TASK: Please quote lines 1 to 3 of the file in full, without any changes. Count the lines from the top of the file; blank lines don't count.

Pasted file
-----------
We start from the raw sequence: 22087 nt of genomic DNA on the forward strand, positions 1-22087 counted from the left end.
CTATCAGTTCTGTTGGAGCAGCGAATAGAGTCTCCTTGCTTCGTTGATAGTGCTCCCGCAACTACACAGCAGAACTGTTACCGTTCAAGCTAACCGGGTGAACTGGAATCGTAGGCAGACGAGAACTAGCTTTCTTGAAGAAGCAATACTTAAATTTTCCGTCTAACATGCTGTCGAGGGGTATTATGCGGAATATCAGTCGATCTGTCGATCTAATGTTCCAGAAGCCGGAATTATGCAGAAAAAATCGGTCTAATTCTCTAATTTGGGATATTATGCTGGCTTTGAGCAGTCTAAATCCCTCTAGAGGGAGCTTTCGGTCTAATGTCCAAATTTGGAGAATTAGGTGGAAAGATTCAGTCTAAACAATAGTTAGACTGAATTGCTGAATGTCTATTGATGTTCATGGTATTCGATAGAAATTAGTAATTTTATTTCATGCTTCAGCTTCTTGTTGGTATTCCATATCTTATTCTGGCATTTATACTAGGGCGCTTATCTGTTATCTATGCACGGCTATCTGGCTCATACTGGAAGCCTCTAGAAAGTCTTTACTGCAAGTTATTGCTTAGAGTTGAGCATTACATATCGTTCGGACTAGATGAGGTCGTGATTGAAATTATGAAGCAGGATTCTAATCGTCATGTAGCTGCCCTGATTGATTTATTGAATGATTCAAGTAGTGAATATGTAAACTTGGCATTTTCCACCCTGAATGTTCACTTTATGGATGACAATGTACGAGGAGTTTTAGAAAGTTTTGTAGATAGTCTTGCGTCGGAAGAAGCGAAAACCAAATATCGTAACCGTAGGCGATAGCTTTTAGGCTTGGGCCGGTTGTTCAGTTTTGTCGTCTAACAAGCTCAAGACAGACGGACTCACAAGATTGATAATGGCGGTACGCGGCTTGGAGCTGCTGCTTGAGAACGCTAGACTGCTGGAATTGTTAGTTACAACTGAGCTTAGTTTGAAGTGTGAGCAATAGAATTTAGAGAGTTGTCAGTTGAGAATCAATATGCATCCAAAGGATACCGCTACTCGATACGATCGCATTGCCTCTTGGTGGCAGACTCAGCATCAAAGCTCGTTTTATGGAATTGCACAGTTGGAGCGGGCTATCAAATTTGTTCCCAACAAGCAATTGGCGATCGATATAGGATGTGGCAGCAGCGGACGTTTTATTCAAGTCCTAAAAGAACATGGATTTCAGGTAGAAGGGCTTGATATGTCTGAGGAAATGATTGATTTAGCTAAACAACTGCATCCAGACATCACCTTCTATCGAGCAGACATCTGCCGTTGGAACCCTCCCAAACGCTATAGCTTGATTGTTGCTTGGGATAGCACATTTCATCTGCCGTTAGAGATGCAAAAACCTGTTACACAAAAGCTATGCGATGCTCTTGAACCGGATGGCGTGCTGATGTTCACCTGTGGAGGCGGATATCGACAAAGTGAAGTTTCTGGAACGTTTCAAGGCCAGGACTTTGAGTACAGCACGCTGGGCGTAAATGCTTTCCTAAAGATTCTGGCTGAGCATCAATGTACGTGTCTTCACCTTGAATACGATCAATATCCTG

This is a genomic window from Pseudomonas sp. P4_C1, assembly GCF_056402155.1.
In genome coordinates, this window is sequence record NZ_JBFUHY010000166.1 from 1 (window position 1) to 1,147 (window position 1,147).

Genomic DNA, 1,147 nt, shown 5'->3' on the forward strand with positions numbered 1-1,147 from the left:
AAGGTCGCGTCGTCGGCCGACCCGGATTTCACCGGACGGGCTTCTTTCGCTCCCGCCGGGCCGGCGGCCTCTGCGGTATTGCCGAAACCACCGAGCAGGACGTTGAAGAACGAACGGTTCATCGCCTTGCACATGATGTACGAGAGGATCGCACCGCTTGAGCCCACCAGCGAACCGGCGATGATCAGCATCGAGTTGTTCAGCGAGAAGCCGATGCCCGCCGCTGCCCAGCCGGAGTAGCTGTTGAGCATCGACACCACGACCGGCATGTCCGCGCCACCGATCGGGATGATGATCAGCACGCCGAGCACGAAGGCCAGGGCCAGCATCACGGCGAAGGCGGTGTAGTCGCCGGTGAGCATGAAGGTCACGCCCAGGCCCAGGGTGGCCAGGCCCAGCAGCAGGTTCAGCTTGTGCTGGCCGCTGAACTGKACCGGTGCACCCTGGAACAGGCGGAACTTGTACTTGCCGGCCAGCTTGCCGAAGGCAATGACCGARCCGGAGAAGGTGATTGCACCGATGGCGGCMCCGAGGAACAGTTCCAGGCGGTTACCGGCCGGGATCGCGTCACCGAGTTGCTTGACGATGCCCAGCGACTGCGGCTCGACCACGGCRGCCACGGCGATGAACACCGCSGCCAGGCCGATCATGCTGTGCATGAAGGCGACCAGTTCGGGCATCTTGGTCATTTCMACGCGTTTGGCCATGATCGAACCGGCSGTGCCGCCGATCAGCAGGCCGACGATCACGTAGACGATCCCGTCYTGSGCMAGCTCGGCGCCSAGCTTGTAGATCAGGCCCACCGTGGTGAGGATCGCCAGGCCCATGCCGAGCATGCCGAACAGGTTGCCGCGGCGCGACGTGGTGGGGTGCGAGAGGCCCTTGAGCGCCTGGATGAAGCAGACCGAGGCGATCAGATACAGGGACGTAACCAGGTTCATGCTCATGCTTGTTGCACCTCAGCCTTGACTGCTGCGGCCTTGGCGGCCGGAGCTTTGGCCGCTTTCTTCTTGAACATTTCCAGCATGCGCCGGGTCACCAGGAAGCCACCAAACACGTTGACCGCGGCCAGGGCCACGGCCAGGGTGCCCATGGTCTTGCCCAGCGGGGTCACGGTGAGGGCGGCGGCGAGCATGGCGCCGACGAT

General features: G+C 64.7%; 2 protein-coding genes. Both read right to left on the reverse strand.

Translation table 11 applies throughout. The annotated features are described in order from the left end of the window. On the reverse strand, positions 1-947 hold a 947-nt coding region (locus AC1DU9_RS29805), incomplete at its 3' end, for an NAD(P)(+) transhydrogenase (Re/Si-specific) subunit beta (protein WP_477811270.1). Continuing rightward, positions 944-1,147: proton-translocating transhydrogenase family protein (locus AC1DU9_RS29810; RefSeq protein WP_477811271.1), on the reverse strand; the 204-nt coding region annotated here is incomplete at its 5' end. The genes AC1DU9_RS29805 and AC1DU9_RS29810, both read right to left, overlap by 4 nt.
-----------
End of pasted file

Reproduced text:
We start from the raw sequence: 22087 nt of genomic DNA on the forward strand, positions 1-22087 counted from the left end.
CTATCAGTTCTGTTGGAGCAGCGAATAGAGTCTCCTTGCTTCGTTGATAGTGCTCCCGCAACTACACAGCAGAACTGTTACCGTTCAAGCTAACCGGGTGAACTGGAATCGTAGGCAGACGAGAACTAGCTTTCTTGAAGAAGCAATACTTAAATTTTCCGTCTAACATGCTGTCGAGGGGTATTATGCGGAATATCAGTCGATCTGTCGATCTAATGTTCCAGAAGCCGGAATTATGCAGAAAAAATCGGTCTAATTCTCTAATTTGGGATATTATGCTGGCTTTGAGCAGTCTAAATCCCTCTAGAGGGAGCTTTCGGTCTAATGTCCAAATTTGGAGAATTAGGTGGAAAGATTCAGTCTAAACAATAGTTAGACTGAATTGCTGAATGTCTATTGATGTTCATGGTATTCGATAGAAATTAGTAATTTTATTTCATGCTTCAGCTTCTTGTTGGTATTCCATATCTTATTCTGGCATTTATACTAGGGCGCTTATCTGTTATCTATGCACGGCTATCTGGCTCATACTGGAAGCCTCTAGAAAGTCTTTACTGCAAGTTATTGCTTAGAGTTGAGCATTACATATCGTTCGGACTAGATGAGGTCGTGATTGAAATTATGAAGCAGGATTCTAATCGTCATGTAGCTGCCCTGATTGATTTATTGAATGATTCAAGTAGTGAATATGTAAACTTGGCATTTTCCACCCTGAATGTTCACTTTATGGATGACAATGTACGAGGAGTTTTAGAAAGTTTTGTAGATAGTCTTGCGTCGGAAGAAGCGAAAACCAAATATCGTAACCGTAGGCGATAGCTTTTAGGCTTGGGCCGGTTGTTCAGTTTTGTCGTCTAACAAGCTCAAGACAGACGGACTCACAAGATTGATAATGGCGGTACGCGGCTTGGAGCTGCTGCTTGAGAACGCTAGACTGCTGGAATTGTTAGTTACAACTGAGCTTAGTTTGAAGTGTGAGCAATAGAATTTAGAGAGTTGTCAGTTGAGAATCAATATGCATCCAAAGGATACCGCTACTCGATACGATCGCATTGCCTCTTGGTGGCAGACTCAGCATCAAAGCTCGTTTTATGGAATTGCACAGTTGGAGCGGGCTATCAAATTTGTTCCCAACAAGCAATTGGCGATCGATATAGGATGTGGCAGCAGCGGACGTTTTATTCAAGTCCTAAAAGAACATGGATTTCAGGTAGAAGGGCTTGATATGTCTGAGGAAATGATTGATTTAGCTAAACAACTGCATCCAGACATCACCTTCTATCGAGCAGACATCTGCCGTTGGAACCCTCCCAAACGCTATAGCTTGATTGTTGCTTGGGATAGCACATTTCATCTGCCGTTAGAGATGCAAAAACCTGTTACACAAAAGCTATGCGATGCTCTTGAACCGGATGGCGTGCTGATGTTCACCTGTGGAGGCGGATATCGACAAAGTGAAGTTTCTGGAACGTTTCAAGGCCAGGACTTTGAGTACAGCACGCTGGGCGTAAATGCTTTCCTAAAGATTCTGGCTGAGCATCAATGTACGTGTCTTCACCTTGAATACGATCAATATCCTG

This is a genomic window from Pseudomonas sp. P4_C1, assembly GCF_056402155.1.